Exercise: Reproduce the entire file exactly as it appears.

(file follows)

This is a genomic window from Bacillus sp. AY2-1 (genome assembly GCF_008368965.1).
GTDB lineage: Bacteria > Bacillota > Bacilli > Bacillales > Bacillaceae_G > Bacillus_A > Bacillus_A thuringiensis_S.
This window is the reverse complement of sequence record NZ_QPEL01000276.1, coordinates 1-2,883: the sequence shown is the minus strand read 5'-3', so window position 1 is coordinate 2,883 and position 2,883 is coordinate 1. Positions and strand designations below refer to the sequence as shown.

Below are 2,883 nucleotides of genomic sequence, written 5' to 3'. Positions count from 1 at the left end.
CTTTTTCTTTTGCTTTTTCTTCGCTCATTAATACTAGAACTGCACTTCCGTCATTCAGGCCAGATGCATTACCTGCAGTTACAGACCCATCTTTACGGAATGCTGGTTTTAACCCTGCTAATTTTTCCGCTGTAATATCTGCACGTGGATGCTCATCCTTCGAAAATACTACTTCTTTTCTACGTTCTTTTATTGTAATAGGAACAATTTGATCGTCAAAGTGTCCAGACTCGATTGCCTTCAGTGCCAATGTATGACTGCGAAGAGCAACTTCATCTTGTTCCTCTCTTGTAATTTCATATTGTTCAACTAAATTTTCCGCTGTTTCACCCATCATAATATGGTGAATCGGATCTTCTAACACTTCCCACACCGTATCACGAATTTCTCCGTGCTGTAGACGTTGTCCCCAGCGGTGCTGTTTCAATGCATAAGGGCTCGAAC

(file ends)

This is a genomic window from Bacillus sp. AY2-1 (genome assembly GCF_008368965.1).
GTDB lineage: Bacteria > Bacillota > Bacilli > Bacillales > Bacillaceae_G > Bacillus_A > Bacillus_A thuringiensis_S.
This window is the reverse complement of sequence record NZ_QPEL01000276.1, coordinates 1-2,883: the sequence shown is the minus strand read 5'-3', so window position 1 is coordinate 2,883 and position 2,883 is coordinate 1. Positions and strand designations below refer to the sequence as shown.

Below are 2,883 nucleotides of genomic sequence, written 5' to 3'. Positions count from 1 at the left end.
CTTTTTCTTTTGCTTTTTCTTCGCTCATTAATACTAGAACTGCACTTCCGTCATTCAGGCCAGATGCATTACCTGCAGTTACAGACCCATCTTTACGGAATGCTGGTTTTAACCCTGCTAATTTTTCCGCTGTAATATCTGCACGTGGATGCTCATCCTTCGAAAATACTACTTCTTTTCTACGTTCTTTTATTGTAATAGGAACAATTTGATCGTCAAAGTGTCCAGACTCGATTGCCTTCAGTGCCAATGTATGACTGCGAAGAGCAACTTCATCTTGTTCCTCTCTTGTAATTTCATATTGTTCAACTAAATTTTCCGCTGTTTCACCCATCATAATATGGTGAATCGGATCTTCTAACACTTCCCACACCGTATCACGAATTTCTCCGTGCTGTAGACGTTGTCCCCAGCGGTGCTGTTTCAATGCATAAGGGCTCGAAC